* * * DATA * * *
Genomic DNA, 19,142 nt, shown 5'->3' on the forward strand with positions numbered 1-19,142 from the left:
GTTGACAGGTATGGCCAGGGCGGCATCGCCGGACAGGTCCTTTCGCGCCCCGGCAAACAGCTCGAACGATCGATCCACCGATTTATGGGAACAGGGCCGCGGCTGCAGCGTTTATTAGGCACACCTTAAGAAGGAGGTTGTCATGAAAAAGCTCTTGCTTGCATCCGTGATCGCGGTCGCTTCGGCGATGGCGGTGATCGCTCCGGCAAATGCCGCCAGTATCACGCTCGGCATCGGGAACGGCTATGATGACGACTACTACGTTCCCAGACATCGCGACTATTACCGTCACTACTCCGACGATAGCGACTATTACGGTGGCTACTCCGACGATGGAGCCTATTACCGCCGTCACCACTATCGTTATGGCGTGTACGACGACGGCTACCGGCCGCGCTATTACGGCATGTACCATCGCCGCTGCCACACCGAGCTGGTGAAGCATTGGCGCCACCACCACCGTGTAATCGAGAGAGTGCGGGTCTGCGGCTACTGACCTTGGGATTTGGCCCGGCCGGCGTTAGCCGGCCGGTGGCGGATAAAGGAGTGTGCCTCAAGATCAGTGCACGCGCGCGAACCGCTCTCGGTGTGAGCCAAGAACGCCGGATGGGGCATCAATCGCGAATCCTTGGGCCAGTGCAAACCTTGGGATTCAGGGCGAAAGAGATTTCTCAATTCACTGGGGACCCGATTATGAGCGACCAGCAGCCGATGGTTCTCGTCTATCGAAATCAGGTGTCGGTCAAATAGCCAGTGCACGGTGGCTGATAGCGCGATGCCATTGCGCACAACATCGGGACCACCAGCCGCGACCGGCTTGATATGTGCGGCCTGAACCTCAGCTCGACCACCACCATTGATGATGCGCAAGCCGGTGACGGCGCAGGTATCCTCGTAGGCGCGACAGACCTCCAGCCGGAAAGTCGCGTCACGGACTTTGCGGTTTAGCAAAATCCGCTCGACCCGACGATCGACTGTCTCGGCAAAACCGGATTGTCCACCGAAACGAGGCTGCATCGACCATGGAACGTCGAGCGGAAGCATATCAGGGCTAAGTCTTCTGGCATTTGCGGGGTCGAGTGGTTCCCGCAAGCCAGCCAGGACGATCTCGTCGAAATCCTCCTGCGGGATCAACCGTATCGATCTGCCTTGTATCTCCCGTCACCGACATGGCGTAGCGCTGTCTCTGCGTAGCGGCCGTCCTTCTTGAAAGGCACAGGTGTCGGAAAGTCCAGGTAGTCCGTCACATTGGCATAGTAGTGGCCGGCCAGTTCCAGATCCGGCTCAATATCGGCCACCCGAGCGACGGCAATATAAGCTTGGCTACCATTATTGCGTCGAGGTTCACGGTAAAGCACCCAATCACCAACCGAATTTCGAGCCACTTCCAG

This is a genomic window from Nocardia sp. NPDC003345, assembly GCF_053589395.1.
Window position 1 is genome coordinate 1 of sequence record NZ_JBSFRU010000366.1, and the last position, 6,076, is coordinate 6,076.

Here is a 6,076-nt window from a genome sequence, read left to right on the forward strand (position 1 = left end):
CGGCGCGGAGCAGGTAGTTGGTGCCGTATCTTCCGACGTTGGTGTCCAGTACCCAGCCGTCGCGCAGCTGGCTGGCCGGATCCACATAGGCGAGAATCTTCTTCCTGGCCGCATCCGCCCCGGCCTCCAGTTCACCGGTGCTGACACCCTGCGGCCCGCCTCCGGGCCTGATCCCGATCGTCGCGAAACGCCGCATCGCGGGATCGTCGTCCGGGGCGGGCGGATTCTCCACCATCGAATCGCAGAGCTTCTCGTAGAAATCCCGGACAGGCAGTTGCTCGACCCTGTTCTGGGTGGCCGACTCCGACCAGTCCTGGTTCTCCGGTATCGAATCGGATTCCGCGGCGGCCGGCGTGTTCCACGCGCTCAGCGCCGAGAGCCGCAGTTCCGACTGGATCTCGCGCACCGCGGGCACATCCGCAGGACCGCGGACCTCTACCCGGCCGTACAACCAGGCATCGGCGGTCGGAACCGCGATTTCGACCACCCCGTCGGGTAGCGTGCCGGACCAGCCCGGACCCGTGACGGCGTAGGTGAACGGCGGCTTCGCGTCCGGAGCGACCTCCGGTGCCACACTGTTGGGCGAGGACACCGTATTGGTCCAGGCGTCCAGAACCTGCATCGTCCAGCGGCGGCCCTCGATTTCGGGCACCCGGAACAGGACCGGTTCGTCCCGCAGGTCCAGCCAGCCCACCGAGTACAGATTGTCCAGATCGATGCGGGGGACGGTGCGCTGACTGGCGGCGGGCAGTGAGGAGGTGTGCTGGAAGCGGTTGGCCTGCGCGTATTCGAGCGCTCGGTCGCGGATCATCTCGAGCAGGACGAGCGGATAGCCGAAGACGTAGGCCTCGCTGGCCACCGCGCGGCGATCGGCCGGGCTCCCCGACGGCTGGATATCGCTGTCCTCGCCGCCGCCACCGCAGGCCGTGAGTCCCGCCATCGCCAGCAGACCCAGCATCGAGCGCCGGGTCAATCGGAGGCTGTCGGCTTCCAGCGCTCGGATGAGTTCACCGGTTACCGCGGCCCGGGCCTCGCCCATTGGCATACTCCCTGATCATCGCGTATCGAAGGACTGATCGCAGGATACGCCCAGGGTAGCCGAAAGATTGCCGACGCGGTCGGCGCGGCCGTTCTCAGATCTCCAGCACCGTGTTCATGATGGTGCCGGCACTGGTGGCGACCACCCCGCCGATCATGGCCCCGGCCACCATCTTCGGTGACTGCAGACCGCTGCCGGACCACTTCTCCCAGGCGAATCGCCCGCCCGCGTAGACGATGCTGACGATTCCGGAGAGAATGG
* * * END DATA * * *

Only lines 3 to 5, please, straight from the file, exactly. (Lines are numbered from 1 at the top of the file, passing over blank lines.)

This is a genomic window from Nocardia sp. NPDC003345, assembly GCF_053589395.1.
Window position 1 is genome coordinate 1 of sequence record NZ_JBSFRU010000366.1, and the last position, 6,076, is coordinate 6,076.

Here is a 6,076-nt window from a genome sequence, read left to right on the forward strand (position 1 = left end):